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By: Emily Shoemake on

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Create a Caregiving Plan for Your Senior Loved One

Caregiver Support

For many people, there comes a time in life where you may transition from a family member or friend to a caregiver for a senior loved one. As this sometimes stressful transition begins to occur, it is a good idea to come up with a plan that allows you to be proactive rather than reactive in a crisis situation.

The first steps to creating a caregiving plan can often be the hardest, but the best way to begin this process is to be informed. By making sure you are familiar with all that goes into caregiving and how to approach your senior loved one with the topic, you set yourself up for success. 

Assessing Your Senior Loved One's Needs

caregiver with arm around seniorThe first step to creating a care plan for your senior loved one is to assess the needs of their situation. Take a look at their daily actives and responsibilities. Are there items that they are unable to complete safely? Anything that you would prefer they not worry about? From there, you can decide what parts of their routine may need assistance, and set goals for yourself.

If your senior loved one is still very independent, this step may simply mean determining goals for their overall well-being, rather than their day-to-day routine.

For example, a goal for your senior loved one's overall well-being may be, "I want Mom to exercise more frequently." To accomplish this goal, you may schedule two days a week to go on a walk with your mom.

During this step, it is important to take into account your senior loved one's own desires and interests. 

Start the Conversation

After you have assessed the needs of your senior loved one's situation, it is time to start the conversation with them. Depending on the person, this can be a difficult conversation to start.

Begin by sharing your feelings with your senior loved one. In some cases, they may not have realized that you had any concerns at all and be accepting once they see that you are worried about them. 

You can also add a story about any family or friends who have recently experienced a similar situation. This way, they may not feel so alone in the process. 

Take a quick look at our resource for Shaping Conversations with Aging Parents to find out more tips on starting the conversation with your senior loved one.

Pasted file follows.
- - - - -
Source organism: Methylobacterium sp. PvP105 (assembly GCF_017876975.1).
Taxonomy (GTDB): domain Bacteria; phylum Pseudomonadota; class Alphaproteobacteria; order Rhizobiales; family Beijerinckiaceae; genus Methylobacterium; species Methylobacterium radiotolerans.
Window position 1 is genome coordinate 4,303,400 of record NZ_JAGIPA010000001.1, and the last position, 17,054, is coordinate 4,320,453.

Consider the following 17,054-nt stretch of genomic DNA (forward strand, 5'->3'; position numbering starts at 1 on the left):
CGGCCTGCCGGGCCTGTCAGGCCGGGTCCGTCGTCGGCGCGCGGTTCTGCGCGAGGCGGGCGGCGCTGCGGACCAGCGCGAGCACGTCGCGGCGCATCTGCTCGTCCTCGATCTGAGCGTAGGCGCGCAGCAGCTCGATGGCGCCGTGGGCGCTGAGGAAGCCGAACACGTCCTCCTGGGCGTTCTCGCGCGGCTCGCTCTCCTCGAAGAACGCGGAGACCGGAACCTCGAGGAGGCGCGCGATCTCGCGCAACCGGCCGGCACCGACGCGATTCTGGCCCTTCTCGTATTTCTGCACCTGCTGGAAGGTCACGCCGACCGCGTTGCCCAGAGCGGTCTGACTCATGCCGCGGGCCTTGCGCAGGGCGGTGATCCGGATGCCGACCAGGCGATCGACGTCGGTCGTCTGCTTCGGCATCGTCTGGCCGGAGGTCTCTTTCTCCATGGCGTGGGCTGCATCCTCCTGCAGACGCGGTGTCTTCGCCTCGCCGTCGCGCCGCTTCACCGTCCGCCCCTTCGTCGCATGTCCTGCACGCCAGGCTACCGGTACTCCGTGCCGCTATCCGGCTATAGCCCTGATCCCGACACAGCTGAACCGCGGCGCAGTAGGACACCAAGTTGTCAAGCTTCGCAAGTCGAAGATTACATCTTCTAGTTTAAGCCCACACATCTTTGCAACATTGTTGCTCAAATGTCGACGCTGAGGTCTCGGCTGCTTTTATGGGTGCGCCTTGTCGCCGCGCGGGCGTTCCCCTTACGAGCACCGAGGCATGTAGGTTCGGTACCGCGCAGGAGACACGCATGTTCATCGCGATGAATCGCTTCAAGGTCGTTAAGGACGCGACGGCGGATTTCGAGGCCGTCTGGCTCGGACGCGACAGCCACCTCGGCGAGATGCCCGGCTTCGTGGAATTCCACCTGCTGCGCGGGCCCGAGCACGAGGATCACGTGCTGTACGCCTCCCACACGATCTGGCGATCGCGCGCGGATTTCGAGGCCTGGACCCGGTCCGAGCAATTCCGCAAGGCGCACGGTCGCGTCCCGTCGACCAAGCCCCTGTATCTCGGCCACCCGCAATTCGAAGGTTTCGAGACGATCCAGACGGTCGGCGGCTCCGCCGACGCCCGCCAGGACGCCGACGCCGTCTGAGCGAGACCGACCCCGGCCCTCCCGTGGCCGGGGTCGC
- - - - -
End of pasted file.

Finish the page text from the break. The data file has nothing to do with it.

Compile Important Information

Whether your senior loved one is fully independent or is beginning to need some help in their day-to-day routine, it is a good idea to have contingencies in place for the worst case scenario.

Although your senior loved one may not be ready to share all of their personal documents and financial information with you, it is important to encourage them to have an updated and organized file with all pertinent information. Some important documents to locate are:

  • Monthly bills
  • Financial account information
  • Living Will
  • Power of Attorney

Some people may not want to spend the time organizing these files. In this situation, offer to help them and be a part of the process. This may prevent your senior loved one from becoming overwhelmed while making sure that you are prepared should anything happen. 

Determining how to manage your senior loved one's finances can be overwhelming, so we have created a guide on How You Can Help Your Aging Parents With Their Finances.

Create a Team

child running to man in wheelchair One vital part of caregiving is making sure you aren't doing it alone. Establishing a team is a great way to provide the best care while also making sure you don't get overwhelmed or burnt out.

The best people to include in your team are those that are eager to help and reliable. Additionally, it is a good idea to involve the people closest to your senior loved one, as they may not want many people knowing their personal business.

After you have constructed your team, you should start by laying out all of the needs you have identified and work together to delegate responsibilities. 

Be Aware of Professional Resources

For many caregivers, there comes a time where your senior loved one's needs may outweigh your ability. In this case, it is important to know what professional resources are available to you and where to access them.

If the stress of these added responsibilities seems to be too much for you and the team you have created to handle, it may be time to consider a community purpose-built to care for seniors. There are many different options available when choosing a community. 

Presbyterian Senior Living has created a library of resources for every step of your caregiver journey, including access to and information about any professional resources you may need. 


What are some things you have found helpful when creating a care plan for your senior loved one? Comment below and let us know and don't forget to download our eBook to learn how to reduce caregiver stress!

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About Emily Shoemake

As the Digital Content Assistant at Presbyterian Senior Living, Emily produces content for the PSL blog and engages with our audience on social media. Emily is a Shippensburg University and Delta Zeta alumna from Bedford County, Pennsylvania.

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